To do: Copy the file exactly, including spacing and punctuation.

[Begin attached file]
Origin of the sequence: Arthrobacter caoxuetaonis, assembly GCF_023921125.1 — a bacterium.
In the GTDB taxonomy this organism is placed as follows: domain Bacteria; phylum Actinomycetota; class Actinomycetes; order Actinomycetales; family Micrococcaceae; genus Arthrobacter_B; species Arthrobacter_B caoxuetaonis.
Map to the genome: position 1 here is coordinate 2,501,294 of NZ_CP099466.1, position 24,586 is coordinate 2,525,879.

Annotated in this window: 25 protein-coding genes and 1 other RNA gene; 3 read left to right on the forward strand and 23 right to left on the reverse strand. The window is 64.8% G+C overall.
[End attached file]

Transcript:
Origin of the sequence: Arthrobacter caoxuetaonis, assembly GCF_023921125.1 — a bacterium.
In the GTDB taxonomy this organism is placed as follows: domain Bacteria; phylum Actinomycetota; class Actinomycetes; order Actinomycetales; family Micrococcaceae; genus Arthrobacter_B; species Arthrobacter_B caoxuetaonis.
Map to the genome: position 1 here is coordinate 2,501,294 of NZ_CP099466.1, position 24,586 is coordinate 2,525,879.

Annotated in this window: 25 protein-coding genes and 1 other RNA gene; 3 read left to right on the forward strand and 23 right to left on the reverse strand. The window is 64.8% G+C overall.